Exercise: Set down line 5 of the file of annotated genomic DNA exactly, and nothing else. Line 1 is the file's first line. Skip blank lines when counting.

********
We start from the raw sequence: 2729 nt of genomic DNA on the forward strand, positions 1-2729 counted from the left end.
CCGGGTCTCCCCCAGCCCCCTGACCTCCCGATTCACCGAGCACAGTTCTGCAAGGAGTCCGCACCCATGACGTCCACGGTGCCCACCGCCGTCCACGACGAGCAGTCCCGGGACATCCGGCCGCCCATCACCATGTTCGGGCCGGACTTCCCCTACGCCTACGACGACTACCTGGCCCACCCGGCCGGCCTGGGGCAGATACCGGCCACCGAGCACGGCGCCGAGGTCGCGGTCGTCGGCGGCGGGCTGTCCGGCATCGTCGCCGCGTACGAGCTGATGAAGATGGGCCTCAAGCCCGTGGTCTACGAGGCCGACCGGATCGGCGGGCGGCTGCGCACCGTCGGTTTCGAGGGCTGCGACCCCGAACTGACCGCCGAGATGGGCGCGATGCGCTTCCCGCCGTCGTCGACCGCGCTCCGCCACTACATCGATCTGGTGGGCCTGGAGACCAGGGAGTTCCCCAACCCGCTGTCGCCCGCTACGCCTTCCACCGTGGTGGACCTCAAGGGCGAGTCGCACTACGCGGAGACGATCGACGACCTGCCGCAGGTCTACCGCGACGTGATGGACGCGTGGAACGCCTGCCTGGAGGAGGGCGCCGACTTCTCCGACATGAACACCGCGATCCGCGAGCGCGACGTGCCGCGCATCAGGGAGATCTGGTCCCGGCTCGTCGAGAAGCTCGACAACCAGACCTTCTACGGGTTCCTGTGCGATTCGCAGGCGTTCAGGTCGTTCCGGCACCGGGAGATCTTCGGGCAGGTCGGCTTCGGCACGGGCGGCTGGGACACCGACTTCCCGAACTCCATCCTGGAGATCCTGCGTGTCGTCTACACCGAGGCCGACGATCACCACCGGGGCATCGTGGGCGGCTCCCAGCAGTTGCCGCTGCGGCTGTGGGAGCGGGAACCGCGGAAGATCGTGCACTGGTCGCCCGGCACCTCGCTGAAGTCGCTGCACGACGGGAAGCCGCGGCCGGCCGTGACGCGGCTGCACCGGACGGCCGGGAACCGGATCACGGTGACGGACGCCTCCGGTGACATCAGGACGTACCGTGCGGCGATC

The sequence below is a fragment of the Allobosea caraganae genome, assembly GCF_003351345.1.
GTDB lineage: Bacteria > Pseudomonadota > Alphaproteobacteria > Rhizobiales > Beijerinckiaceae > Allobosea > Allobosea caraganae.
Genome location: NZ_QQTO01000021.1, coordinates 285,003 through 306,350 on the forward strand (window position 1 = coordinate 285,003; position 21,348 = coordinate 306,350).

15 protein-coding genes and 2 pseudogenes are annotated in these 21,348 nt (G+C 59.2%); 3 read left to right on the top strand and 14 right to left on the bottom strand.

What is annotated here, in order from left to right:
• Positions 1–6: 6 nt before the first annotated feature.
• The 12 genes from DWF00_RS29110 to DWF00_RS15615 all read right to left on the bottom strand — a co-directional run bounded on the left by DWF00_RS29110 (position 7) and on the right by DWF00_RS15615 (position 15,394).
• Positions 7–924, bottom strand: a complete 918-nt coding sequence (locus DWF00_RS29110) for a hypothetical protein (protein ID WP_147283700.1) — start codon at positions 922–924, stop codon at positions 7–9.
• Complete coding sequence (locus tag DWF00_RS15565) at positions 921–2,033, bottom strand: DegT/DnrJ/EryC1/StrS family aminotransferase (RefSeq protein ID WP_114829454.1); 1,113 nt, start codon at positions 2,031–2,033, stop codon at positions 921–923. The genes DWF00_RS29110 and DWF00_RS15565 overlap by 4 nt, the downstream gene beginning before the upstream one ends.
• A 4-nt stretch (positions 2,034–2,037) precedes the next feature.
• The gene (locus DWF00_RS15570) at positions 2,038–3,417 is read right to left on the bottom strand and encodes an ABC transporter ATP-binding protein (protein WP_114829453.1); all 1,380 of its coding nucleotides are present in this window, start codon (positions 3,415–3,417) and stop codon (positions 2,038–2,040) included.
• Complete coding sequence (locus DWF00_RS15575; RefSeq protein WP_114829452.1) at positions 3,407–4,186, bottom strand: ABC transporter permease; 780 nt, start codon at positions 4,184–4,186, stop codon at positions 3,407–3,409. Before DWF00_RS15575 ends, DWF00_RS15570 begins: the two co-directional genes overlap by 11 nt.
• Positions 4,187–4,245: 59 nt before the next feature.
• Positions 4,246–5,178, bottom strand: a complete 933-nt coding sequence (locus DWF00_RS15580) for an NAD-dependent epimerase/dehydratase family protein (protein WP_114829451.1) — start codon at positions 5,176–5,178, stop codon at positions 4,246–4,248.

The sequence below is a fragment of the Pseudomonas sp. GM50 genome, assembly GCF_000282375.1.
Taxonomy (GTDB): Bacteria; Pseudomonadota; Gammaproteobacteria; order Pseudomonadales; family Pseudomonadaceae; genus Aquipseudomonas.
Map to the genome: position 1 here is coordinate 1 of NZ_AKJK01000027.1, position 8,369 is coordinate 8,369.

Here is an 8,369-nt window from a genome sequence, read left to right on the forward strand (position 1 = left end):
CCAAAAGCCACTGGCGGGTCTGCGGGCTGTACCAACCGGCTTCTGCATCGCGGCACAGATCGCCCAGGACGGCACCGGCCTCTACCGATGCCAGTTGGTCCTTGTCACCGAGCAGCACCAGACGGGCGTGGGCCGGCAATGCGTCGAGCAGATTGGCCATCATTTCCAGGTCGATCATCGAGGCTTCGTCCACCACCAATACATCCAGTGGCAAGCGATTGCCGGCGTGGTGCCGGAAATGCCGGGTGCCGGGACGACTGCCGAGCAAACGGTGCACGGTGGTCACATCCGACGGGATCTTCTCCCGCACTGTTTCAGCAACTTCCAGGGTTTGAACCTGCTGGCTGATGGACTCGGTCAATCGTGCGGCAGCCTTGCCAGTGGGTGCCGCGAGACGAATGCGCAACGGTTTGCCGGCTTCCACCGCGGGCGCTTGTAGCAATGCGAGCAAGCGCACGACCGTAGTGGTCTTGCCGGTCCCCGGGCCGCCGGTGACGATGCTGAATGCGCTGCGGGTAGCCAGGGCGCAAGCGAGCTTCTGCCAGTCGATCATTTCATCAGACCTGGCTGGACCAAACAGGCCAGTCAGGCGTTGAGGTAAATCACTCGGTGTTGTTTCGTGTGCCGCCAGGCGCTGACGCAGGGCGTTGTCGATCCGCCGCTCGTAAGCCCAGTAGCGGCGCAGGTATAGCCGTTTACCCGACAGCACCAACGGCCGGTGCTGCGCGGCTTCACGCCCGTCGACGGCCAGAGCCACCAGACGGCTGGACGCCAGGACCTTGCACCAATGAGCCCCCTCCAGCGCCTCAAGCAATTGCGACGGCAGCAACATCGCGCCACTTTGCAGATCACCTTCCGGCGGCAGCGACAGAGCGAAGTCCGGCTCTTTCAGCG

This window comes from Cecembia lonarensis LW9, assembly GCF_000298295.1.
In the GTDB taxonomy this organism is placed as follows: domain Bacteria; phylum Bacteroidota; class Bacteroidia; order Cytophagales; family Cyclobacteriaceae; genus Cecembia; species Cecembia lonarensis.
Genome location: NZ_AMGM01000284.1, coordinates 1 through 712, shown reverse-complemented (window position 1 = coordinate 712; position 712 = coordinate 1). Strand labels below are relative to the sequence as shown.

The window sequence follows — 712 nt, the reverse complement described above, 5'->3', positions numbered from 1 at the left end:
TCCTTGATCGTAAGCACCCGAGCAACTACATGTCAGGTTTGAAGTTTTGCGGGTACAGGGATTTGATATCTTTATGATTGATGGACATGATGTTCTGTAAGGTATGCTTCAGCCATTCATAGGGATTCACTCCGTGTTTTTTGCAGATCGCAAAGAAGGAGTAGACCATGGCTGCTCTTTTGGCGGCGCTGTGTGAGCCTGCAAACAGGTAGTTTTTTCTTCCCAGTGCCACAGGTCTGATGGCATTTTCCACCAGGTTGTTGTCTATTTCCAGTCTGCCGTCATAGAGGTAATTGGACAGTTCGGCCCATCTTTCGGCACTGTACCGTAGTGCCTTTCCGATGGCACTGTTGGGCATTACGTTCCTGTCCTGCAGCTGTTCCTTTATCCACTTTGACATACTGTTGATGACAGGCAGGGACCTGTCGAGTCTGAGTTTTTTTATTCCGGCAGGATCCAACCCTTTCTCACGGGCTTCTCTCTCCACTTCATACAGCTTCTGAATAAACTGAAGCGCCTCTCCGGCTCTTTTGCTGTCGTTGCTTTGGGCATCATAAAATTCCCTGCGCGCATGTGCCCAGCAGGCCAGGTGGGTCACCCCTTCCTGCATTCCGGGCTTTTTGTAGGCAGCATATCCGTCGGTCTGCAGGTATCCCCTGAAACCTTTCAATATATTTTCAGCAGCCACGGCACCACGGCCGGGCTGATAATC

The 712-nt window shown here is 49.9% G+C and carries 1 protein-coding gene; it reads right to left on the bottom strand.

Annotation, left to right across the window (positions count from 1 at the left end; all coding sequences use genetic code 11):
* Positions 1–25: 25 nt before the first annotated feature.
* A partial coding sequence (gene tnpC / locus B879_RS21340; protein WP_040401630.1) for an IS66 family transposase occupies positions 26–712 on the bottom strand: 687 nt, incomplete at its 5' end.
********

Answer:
Genome location: NZ_QQTO01000021.1, coordinates 285,003 through 306,350 on the forward strand (window position 1 = coordinate 285,003; position 21,348 = coordinate 306,350).